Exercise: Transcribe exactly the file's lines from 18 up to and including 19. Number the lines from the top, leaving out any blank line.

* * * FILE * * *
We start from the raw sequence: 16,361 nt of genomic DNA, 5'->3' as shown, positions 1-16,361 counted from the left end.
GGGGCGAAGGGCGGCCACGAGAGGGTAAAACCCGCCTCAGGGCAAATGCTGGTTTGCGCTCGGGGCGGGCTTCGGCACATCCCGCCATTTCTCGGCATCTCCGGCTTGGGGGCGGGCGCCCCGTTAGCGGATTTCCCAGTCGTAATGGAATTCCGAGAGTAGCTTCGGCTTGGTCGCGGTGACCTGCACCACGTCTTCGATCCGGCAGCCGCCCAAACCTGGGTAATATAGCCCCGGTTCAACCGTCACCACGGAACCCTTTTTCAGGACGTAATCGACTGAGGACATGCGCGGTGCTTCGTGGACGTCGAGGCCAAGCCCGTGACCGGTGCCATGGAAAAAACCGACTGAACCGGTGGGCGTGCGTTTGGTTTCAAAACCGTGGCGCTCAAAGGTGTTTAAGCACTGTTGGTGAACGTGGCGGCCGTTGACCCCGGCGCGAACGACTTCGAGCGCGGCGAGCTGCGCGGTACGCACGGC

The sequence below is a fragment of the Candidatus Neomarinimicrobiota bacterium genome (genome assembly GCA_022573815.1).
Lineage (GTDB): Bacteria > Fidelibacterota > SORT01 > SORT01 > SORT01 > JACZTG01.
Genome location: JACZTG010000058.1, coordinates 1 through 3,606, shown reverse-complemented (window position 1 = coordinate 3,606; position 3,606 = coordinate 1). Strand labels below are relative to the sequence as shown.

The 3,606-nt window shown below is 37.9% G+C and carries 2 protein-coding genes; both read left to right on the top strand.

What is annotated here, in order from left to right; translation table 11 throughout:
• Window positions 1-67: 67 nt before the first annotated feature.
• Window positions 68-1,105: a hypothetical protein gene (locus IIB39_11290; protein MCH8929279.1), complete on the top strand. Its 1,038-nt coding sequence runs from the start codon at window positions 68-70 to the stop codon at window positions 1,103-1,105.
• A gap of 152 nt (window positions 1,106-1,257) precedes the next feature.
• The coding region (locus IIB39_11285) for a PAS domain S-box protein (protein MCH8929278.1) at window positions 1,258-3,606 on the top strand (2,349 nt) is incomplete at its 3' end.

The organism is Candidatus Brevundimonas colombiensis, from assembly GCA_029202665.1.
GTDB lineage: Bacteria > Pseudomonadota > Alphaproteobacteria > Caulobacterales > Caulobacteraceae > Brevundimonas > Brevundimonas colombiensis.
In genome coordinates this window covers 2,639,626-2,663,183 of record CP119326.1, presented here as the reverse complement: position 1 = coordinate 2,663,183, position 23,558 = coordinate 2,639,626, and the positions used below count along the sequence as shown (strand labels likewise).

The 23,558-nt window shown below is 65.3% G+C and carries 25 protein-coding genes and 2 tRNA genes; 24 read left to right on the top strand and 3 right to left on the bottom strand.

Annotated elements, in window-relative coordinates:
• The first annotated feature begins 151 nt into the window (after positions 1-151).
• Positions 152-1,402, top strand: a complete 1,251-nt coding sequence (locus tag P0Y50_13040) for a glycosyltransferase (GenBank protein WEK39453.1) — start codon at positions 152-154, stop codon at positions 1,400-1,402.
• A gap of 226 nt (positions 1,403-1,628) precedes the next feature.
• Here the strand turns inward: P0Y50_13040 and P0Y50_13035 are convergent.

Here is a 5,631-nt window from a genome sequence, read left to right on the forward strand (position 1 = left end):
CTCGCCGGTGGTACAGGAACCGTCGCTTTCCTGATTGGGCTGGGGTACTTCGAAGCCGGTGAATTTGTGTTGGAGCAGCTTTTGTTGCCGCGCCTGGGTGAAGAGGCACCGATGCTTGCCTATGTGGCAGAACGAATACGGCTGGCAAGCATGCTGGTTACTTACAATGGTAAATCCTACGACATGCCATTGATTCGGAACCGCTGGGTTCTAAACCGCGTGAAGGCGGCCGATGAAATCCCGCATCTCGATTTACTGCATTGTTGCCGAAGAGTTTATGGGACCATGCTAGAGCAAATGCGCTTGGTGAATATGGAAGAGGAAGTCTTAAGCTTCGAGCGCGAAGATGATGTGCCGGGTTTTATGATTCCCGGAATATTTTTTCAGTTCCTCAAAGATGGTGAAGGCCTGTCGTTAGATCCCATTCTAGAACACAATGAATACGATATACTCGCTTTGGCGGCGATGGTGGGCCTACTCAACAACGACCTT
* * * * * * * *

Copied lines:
• Positions 152-1,402, top strand: a complete 1,251-nt coding sequence (locus tag P0Y50_13040) for a glycosyltransferase (GenBank protein WEK39453.1) — start codon at positions 152-154, stop codon at positions 1,400-1,402.
• A gap of 226 nt (positions 1,403-1,628) precedes the next feature.